And why would it be? I mean, who would really want to come at an inconvenient hour in the middle of a busy week to have the pastor make the sign of the cross on your forehead in black soot and bless you with the words, “Remember you are dust and to dust you will return.”
Maybe? Maybe not.
Years ago, I almost lost my job over Ash Wednesday.
I was fresh out of seminary and swept up in the excitement of the liturgical revival that was introducing low-church Protestants, like me, into the wonder of all things ancient and traditional. (The very things that my ancestors had emptied the church of for fear that they were remotely “Catholic” or having the scent of “mystery”.) Things like Ash Wednesday.
Roman Catholics and High Church Episcopalians marked Ash Wednesday. In my New England church world in the United Church of Christ, we did not.
So when the Senior Pastor was away on vacation I took it upon myself to revive Ash Wednesday. I held a service complete with ashes that I gathered from my fireplace and marked on the foreheads of the tiny congregation that gathered at midday. “Remember you are dust, and to dust you will return.” The senior pastor was none too pleased at his upstart associate when he returned.
But this year, it’s not me using Ash Wednesday to convert the church to an ancient ritual and way, it’s Ash Wednesday that is converting me.
It wasn’t reading about some new Ash Wednesday service or trying to decipher, once again, what T.S. Eliot is actually talking about in his poem “Ash Wednesday”. But it was going back to a novel I read last month that planted a question in me,
“What if Ash Wednesday were an invitation to see what we don’t want to see?”
Simon, rector at All Saints Parish, in K.D. Miller’s novel, All Saints, officiates at his tiny Anglican parish’s Ash Wednesday service. He reminds his congregation that we can begin Lent by receiving ashes and those stark words, “Remember you are dust…” as a reminder that our lifespan is limited. And he goes on,
“But we shouldn’t stop there. We need to go on and acknowledge the thing that most frightens us, most pains us. The thing we are must reluctant to face. It doesn’t have to be death, though it can be. It can be the need to confront someone and say, “You hurt me”. Which is the first step on the road to forgiveness. Or it can be the need to tell someone we love them. Whatever it is, I suggest you enter this season of Lent with the intention of saying, in effect, Ecce cor meum. Behold my heart.”
There are things in all of our hearts we don’t want to face. There certainly have been in mine. Our own Jerusalem’s. Our own coming to terms with what we need to pay attention to. The things we might want to cling to desperately, but in fact need to release, to “die” to, in order to risk the possibility of something more. Call it “resurrection”. Call it something on the other side of “this”. Some new life that we can’t, right here today, imagine finding our way to.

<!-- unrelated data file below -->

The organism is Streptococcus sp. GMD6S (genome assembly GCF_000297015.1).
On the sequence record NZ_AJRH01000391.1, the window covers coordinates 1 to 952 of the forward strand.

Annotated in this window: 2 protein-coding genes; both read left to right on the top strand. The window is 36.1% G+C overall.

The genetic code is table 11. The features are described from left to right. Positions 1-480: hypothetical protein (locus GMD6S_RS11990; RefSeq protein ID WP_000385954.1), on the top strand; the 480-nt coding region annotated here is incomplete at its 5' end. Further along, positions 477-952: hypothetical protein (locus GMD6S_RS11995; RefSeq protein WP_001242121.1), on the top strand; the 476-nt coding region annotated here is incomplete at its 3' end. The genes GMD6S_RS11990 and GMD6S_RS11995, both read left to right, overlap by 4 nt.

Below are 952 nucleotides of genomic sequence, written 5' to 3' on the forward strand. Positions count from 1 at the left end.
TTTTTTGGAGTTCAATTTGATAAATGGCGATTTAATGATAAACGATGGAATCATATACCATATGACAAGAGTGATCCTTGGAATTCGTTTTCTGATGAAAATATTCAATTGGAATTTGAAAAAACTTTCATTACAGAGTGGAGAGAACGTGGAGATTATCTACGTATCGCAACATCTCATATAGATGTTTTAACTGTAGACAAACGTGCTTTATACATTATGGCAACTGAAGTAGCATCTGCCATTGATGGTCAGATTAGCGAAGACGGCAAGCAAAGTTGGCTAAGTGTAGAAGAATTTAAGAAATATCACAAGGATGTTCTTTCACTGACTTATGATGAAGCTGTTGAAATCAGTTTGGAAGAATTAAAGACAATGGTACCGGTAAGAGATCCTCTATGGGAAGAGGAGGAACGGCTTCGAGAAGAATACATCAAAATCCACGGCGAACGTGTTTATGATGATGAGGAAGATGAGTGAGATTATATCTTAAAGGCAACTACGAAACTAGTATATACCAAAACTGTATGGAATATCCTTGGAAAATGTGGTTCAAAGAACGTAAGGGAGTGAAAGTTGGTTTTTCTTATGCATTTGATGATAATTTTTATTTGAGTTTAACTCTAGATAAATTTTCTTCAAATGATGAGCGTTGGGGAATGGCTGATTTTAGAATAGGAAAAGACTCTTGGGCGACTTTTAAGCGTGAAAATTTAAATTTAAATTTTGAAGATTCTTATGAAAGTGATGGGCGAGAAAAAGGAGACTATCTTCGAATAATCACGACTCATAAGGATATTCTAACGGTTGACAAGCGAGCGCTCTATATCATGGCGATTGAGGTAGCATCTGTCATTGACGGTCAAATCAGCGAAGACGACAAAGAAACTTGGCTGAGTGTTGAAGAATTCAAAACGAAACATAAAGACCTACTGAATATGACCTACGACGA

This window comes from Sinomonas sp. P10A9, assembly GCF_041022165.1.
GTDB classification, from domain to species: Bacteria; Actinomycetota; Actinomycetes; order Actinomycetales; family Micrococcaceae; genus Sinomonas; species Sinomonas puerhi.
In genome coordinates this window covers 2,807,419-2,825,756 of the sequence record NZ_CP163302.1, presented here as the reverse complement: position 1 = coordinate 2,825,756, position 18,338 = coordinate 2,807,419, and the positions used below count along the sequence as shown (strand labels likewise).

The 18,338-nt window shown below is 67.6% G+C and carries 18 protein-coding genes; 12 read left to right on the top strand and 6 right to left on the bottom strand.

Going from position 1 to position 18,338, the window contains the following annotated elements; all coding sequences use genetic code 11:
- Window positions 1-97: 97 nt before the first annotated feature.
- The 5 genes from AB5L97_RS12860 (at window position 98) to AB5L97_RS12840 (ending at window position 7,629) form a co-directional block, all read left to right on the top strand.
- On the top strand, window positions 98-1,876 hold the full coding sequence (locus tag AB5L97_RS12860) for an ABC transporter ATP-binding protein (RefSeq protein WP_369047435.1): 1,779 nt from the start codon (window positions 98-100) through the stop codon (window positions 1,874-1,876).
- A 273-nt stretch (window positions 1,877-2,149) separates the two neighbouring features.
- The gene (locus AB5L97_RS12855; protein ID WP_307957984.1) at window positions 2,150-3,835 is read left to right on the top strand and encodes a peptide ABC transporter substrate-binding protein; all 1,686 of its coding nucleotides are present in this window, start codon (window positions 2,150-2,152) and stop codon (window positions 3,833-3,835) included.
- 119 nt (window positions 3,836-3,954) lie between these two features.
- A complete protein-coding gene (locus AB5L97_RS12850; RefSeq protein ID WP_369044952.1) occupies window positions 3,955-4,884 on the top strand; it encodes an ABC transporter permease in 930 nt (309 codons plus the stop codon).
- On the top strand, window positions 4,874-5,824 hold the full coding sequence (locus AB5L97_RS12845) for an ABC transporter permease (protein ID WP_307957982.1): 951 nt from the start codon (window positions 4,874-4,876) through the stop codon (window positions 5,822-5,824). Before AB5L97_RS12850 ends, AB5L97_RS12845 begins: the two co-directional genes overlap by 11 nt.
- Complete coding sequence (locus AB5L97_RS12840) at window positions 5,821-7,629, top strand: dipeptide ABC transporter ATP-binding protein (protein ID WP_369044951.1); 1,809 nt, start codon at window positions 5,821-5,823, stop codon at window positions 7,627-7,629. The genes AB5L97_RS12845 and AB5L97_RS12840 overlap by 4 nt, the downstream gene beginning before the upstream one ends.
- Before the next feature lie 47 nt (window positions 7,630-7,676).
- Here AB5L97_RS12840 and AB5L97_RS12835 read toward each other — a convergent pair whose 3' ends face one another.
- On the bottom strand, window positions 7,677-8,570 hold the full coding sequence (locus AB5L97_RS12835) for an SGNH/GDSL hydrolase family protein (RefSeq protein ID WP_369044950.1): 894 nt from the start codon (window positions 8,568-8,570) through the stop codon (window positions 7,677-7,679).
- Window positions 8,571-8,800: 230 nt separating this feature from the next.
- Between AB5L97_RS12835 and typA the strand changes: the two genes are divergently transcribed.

Years ago, I didn’t want to see, I didn’t want to know, what I knew. I didn’t want to face that in order to continue to grow, to mature, I needed to leave my relationship with Dave. A man I dearly loved. I needed to step out on my own and do some of the growing up work I had waited a long time to do. I didn’t want to leave, I didn’t want anything to change in a life that was full together of such goodness. I didn’t know what might happen. Where it all might lead. I was frightened. Indecisive. Full of trying to bury, to push away, what I didn’t want to see, didn’t want to face. To control what was beyond my controlling. Something was happening in me and I needed to pay attention to it. The hurt, I came to realize, was not so much in the leaving, but in the hurt that came from not paying attention to what I needed to see.
I needed Jesus. Yes, that one that is the story, and the one who makes this journey time and again with all of us on the way through death to the possibility of resurrection. Yes, Jesus, in the specific incarnate form of those who stood by my side, put their arm around me and said, “Together we can stand here. Together, I will hear you out, wait with you, until you are ready.”
A sailor’s job is to leave the dock. To untie the bow line and push the boat out into the channel and step aboard. To set a direction – that place you want to be – call it Hope, Joy, Peace, Justice, Life. A huge thing to kick off from what we have known. A huge thing to look out and set a Hope on where you are going – and not have a clue how you are going to get there.
But how we are going to exactly get there is not the sailor’s job. For what the sailor knows is that it takes this third thing – beside the sailor and the boat. Call it the Wind. Call it the Spirit. Call it the Breath of God. Only by tracking the Wind, playing with the Wind, using the Wind, trusting the wind, can the sailor tack and jibe the boat on its way toward that distant horizon.
To listen to our hearts. To face the thing we don’t want to face. Admit what we didn’t want to admit. To say the thing we don’t want to say. And then to reach down and untie the bow line. Give the boat a firm kick out into the channel and step aboard.
To set our faces to that far destination we might not even be able to give words to, but know from the feeling we have when we imagine we are there.
To put our hand lightly on the tiller. Find the direction of the wind. And then, using the wind, and letting the wind take us – back and forth, quickly and quietly, in still waters and sudden gusts as such a journey always is – but forward, ever forward, toward that place beyond our knowing where new life awaits.
It may take a long time. It may take detours and twists and turns we never could have envisioned. It might take more courage than we have ever risked taking before. And it might be more joyous as well. It might be the beginning of something new. The way to new life.
Perhaps, this is Ash Wednesday. Perhaps, this is Lent.